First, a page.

Manhattan water main break is example of national water infrastructure problems
A 140 year old cast-iron water main broke today in Lower Manhattan, flooding buildings, up to four feet deep in some places.
We’ve seen a number of water main breaks in the last several months (Washington, DC…Baltimore). There’s a trend here: our nation’s water infrastructure– our pipes, wastewater and drinking water systems, dams, and levees — is in a serious state of disrepair.
The American Society of Civil Engineers gave a D-minus grade to the water and wastewater systems that protect Americans’ health and safety — the lowest grade of any infrastructure category. Climate change will only make the problem worse, bringing more floods, droughts, and waterborne diseases.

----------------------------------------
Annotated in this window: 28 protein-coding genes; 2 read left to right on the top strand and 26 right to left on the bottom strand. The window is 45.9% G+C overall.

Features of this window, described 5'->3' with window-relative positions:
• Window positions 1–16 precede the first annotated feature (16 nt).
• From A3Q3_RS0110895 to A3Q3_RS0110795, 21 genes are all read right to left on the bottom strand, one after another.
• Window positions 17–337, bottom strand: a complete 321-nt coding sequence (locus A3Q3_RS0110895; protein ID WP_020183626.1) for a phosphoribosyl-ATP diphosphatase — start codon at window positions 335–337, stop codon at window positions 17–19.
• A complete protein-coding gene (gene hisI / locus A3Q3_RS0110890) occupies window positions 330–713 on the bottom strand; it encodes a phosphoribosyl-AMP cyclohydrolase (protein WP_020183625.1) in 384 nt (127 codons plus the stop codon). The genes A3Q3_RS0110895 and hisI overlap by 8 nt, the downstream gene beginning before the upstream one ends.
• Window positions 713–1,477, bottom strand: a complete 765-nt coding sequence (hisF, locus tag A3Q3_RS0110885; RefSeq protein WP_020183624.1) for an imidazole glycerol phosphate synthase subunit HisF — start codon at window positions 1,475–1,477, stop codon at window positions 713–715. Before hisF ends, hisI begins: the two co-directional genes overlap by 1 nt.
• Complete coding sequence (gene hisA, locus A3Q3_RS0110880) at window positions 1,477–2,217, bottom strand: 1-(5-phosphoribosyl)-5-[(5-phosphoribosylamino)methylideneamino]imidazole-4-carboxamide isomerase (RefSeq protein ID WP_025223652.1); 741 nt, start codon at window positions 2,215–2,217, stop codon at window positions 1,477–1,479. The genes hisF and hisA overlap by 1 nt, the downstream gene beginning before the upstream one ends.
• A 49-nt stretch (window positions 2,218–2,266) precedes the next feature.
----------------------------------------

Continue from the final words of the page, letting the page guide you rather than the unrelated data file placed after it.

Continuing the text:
It’s critical that we provide essential repair and maintenance to existing water infrastructure, but cities also must embrace green solutions that are cheaper and more flexible than traditional infrastructure. In particular, cities should do more to reduce overall water consumption by implementing water efficiency solutions.
American Rivers helped secure over $6 billion in economic recovery funds for clean water and water infrastructure improvements, with 20 percent dedicated for water efficiency and green infrastructure projects. We’ll be reporting about some of the successful projects in the coming months.
Bottom line: we can’t afford to take clean water for granted. We must invest more, and more wisely.